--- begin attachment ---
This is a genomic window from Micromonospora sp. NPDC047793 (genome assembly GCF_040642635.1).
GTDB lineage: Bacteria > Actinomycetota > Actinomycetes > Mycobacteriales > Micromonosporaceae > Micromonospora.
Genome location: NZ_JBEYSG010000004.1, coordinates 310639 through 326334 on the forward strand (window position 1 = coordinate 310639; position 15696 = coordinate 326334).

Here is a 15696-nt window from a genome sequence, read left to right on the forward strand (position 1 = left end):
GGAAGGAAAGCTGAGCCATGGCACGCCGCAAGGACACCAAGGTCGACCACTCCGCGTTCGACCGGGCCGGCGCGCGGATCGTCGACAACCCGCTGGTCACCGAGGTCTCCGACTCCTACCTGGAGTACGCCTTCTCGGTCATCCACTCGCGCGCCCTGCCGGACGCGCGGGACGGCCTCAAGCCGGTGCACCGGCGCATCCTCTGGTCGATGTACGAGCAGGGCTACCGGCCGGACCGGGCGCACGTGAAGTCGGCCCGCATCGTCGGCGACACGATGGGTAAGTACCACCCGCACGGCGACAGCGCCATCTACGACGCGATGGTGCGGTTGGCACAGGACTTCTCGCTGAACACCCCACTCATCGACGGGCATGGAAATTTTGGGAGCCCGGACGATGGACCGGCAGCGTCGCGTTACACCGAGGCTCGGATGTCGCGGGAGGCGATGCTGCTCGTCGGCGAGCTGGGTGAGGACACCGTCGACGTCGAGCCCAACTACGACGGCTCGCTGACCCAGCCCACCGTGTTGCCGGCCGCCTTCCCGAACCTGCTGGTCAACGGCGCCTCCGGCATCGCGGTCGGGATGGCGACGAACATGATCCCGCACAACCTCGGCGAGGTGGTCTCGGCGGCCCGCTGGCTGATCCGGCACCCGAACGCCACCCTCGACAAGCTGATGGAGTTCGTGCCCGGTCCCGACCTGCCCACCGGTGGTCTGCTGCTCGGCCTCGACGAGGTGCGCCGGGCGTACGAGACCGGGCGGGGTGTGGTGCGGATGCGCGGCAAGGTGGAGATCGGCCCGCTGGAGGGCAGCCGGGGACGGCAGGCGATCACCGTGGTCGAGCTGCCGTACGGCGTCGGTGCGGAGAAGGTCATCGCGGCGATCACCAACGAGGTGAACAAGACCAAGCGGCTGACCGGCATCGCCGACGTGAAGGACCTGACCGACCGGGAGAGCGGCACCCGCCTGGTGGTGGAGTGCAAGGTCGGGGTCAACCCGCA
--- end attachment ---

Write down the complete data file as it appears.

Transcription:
This is a genomic window from Micromonospora sp. NPDC047793 (genome assembly GCF_040642635.1).
GTDB lineage: Bacteria > Actinomycetota > Actinomycetes > Mycobacteriales > Micromonosporaceae > Micromonospora.
Genome location: NZ_JBEYSG010000004.1, coordinates 310639 through 326334 on the forward strand (window position 1 = coordinate 310639; position 15696 = coordinate 326334).

Here is a 15696-nt window from a genome sequence, read left to right on the forward strand (position 1 = left end):
GGAAGGAAAGCTGAGCCATGGCACGCCGCAAGGACACCAAGGTCGACCACTCCGCGTTCGACCGGGCCGGCGCGCGGATCGTCGACAACCCGCTGGTCACCGAGGTCTCCGACTCCTACCTGGAGTACGCCTTCTCGGTCATCCACTCGCGCGCCCTGCCGGACGCGCGGGACGGCCTCAAGCCGGTGCACCGGCGCATCCTCTGGTCGATGTACGAGCAGGGCTACCGGCCGGACCGGGCGCACGTGAAGTCGGCCCGCATCGTCGGCGACACGATGGGTAAGTACCACCCGCACGGCGACAGCGCCATCTACGACGCGATGGTGCGGTTGGCACAGGACTTCTCGCTGAACACCCCACTCATCGACGGGCATGGAAATTTTGGGAGCCCGGACGATGGACCGGCAGCGTCGCGTTACACCGAGGCTCGGATGTCGCGGGAGGCGATGCTGCTCGTCGGCGAGCTGGGTGAGGACACCGTCGACGTCGAGCCCAACTACGACGGCTCGCTGACCCAGCCCACCGTGTTGCCGGCCGCCTTCCCGAACCTGCTGGTCAACGGCGCCTCCGGCATCGCGGTCGGGATGGCGACGAACATGATCCCGCACAACCTCGGCGAGGTGGTCTCGGCGGCCCGCTGGCTGATCCGGCACCCGAACGCCACCCTCGACAAGCTGATGGAGTTCGTGCCCGGTCCCGACCTGCCCACCGGTGGTCTGCTGCTCGGCCTCGACGAGGTGCGCCGGGCGTACGAGACCGGGCGGGGTGTGGTGCGGATGCGCGGCAAGGTGGAGATCGGCCCGCTGGAGGGCAGCCGGGGACGGCAGGCGATCACCGTGGTCGAGCTGCCGTACGGCGTCGGTGCGGAGAAGGTCATCGCGGCGATCACCAACGAGGTGAACAAGACCAAGCGGCTGACCGGCATCGCCGACGTGAAGGACCTGACCGACCGGGAGAGCGGCACCCGCCTGGTGGTGGAGTGCAAGGTCGGGGTCAACCCGCA